Associated Students is currently considering two referendums and a bylaw change aimed at decreasing student fees, which currently total $200.22 per student each quarter.
One of the referendums to amend the A.S. Constitution was spearheaded by A.S. President Austin Hechler and aims to decrease student fees by lowering UC Santa Barbara’s contributions to outside organizations. The UC Student Association (UCSA) and the United States Student Association (USSA), national and statewide student organizations, have been scrutinized due to UCSB paying higher than average fees.
For fiscal year 2016-2017, UCSB A.S. paid $173,139 in dues to UCSA, $89,874 more than the next highest payer, UCLA A.S., which paid $83,265 according to the UCSA budget. The lowest contributor, UC Merced A.S., only paid $7,944.
UCSB A.S. pays for over 30 percent of UCSA’s annual budget.
UCSB students also pay much higher dues to USSA, a national student organization. The website states that schools pay an average of 50 cents to $1 per student, while UCSB pays over $7 per student per year.
The referendum states that “fee referendums may not exceed the average payment per student in member campuses of external organizations.” This does not prevent A.S. from entering or withdrawing from membership or senate allocating additional money to membership organizations.
Hechler hopes that this referendum will make contributions fair, instead of having UCSB shoulder a majority of the cost.
“We shouldn’t be paying over three times as much as the next highest school,” Hechler said. “It’s not fair that UCSB students have to bear the burden of paying for this entire association.”
Hechler said A.S. has informed both UCSA and USSA of the referendum and is collaborating with them to ensure that their organizations are prepared and are able to be sustained despite the decrease in funding.
Another amendment addresses the addition of new student fees, increasing the percentage of votes necessary to put a fee on the ballot. Currently, new A.S. fees that are on the ballot by student petition need only 51 percent to be added, while fees that are put on by Senate need 60 percent. The referendum would increase the votes necessary for all new fees to two-thirds.
This referendum also makes it more difficult for student fees to be increased and reaffirmed. Existing lock-in fees must be reaffirmed every two years. The new legislation would mandate that fees that are up for reaffirmation must pass by 60 percent, while fees on the ballot for an increase must pass by 66 percent.
These amendments will be sent to Elections Committee and will go through Senate at the end of the quarter before being sent to the UC Office of the President.
The final bylaw proposes a cap on the amount spent by the Finance and Business Committee on conferences.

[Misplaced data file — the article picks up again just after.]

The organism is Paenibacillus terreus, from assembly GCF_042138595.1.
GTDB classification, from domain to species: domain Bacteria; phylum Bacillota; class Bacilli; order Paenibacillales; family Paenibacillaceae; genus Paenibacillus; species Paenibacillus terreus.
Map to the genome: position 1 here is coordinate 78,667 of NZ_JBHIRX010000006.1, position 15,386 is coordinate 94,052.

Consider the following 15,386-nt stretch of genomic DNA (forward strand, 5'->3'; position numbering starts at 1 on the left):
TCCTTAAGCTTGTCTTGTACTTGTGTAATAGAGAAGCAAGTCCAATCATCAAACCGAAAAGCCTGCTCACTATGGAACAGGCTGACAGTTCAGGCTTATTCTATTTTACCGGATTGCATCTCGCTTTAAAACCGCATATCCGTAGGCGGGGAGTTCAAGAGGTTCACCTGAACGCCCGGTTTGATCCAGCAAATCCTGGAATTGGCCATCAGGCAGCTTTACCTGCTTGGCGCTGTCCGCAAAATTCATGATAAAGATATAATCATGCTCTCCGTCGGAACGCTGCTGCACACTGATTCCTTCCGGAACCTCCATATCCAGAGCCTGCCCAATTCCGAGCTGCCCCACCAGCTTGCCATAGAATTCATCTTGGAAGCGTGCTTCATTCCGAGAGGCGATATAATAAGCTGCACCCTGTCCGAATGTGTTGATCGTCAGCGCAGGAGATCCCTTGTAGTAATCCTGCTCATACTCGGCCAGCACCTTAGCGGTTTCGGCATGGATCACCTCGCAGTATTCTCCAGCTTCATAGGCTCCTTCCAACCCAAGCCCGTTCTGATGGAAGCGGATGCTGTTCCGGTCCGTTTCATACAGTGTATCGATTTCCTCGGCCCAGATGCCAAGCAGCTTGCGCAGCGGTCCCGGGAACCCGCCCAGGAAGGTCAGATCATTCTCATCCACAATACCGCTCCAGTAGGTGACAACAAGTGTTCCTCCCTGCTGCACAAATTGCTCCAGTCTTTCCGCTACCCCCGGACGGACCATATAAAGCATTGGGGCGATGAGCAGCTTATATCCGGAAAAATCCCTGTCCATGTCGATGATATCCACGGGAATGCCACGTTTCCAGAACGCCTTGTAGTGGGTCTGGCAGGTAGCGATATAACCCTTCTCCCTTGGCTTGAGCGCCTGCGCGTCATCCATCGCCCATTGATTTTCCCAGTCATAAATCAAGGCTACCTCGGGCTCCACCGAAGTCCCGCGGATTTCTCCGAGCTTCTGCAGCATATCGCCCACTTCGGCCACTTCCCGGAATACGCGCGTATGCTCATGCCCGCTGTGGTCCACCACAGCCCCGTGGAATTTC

Currently, A.S. Financial Policies and Procedures do not allow non-A.S. organizations to use A.S. funds for expenses related to off-campus conferences. Organizations that want to use funding for conferences can use a one-time exception allowing them to get the funding they need.
“It doesn’t make sense that a huge portion of the finance and business budget goes towards an exception to the rules. We need to either modify the rules or limit spending,” Ian Caples, A.S. Director of Budget and Finance, said.
The current proposal is to create a separate category specifically for conferences totaling $70,000, with a $150 per person cap. In previous years, around $80,000 was allocated towards conferences.
Finance and Business Committee Chair Reilly Hobson emphasized that the goal of this bylaw was not to decrease student fees but to limit the amount of money spent off campus.
“I think students don’t realize that the money that Finance and Business Committee has is coming from student fees,” Hobson said. “They think it’s from the university, and then we have to dispense it. It’s actually from students, so when they’re asking for like $600 per student to go to a conference, that’s like three people paying for one person to go.”
Justice Dumlao, co-chair of the A.S. Queer Commission, said he believes a cap on conference spending will negatively affect minority students.
“I think that limiting the spending on conferences is very detrimental to a lot of minority communities because a lot of the learning and community building and healing come from going to conferences,” Dumlao said. “I think in trying to limit that you are, in turn, oppressing the communities that you say you are supporting.”
A.S. Senate is expected to vote on the conference cap on Wednesday.
A version of this story appeared on p. 1 of the Thursday, February 16, 2017 print edition of the Daily Nexus.